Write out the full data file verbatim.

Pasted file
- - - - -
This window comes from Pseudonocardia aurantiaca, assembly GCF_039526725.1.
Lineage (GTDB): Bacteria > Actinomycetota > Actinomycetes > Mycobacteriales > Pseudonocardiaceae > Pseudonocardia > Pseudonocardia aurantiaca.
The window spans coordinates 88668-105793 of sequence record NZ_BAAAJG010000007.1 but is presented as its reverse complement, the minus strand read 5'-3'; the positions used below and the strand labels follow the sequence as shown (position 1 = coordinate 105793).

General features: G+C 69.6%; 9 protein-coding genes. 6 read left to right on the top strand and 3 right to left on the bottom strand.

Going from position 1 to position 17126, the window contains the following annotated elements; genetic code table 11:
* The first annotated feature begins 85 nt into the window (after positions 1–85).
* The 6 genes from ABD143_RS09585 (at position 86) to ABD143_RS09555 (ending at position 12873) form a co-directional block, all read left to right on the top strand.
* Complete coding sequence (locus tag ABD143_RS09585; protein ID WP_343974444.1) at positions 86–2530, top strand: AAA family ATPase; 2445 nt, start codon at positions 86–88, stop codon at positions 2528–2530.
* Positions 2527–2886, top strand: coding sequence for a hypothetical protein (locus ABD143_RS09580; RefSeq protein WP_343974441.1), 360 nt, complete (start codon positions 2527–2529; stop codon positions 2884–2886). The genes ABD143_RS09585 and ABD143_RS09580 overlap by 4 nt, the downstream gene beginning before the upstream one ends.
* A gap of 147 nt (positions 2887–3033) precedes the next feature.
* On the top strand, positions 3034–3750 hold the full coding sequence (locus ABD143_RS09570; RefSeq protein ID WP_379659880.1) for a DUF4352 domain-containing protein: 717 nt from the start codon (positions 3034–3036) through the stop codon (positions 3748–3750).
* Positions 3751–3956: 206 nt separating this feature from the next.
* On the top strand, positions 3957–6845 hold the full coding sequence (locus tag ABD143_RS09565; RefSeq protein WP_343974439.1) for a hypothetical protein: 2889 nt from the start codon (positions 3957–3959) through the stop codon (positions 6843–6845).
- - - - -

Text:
This window comes from Pseudonocardia aurantiaca, assembly GCF_039526725.1.
Lineage (GTDB): Bacteria > Actinomycetota > Actinomycetes > Mycobacteriales > Pseudonocardiaceae > Pseudonocardia > Pseudonocardia aurantiaca.
The window spans coordinates 88668-105793 of sequence record NZ_BAAAJG010000007.1 but is presented as its reverse complement, the minus strand read 5'-3'; the positions used below and the strand labels follow the sequence as shown (position 1 = coordinate 105793).

General features: G+C 69.6%; 9 protein-coding genes. 6 read left to right on the top strand and 3 right to left on the bottom strand.

Going from position 1 to position 17126, the window contains the following annotated elements; genetic code table 11:
* The first annotated feature begins 85 nt into the window (after positions 1–85).
* The 6 genes from ABD143_RS09585 (at position 86) to ABD143_RS09555 (ending at position 12873) form a co-directional block, all read left to right on the top strand.
* Complete coding sequence (locus tag ABD143_RS09585; protein ID WP_343974444.1) at positions 86–2530, top strand: AAA family ATPase; 2445 nt, start codon at positions 86–88, stop codon at positions 2528–2530.
* Positions 2527–2886, top strand: coding sequence for a hypothetical protein (locus ABD143_RS09580; RefSeq protein WP_343974441.1), 360 nt, complete (start codon positions 2527–2529; stop codon positions 2884–2886). The genes ABD143_RS09585 and ABD143_RS09580 overlap by 4 nt, the downstream gene beginning before the upstream one ends.
* A gap of 147 nt (positions 2887–3033) precedes the next feature.
* On the top strand, positions 3034–3750 hold the full coding sequence (locus ABD143_RS09570; RefSeq protein ID WP_379659880.1) for a DUF4352 domain-containing protein: 717 nt from the start codon (positions 3034–3036) through the stop codon (positions 3748–3750).
* Positions 3751–3956: 206 nt separating this feature from the next.
* On the top strand, positions 3957–6845 hold the full coding sequence (locus tag ABD143_RS09565; RefSeq protein WP_343974439.1) for a hypothetical protein: 2889 nt from the start codon (positions 3957–3959) through the stop codon (positions 6843–6845).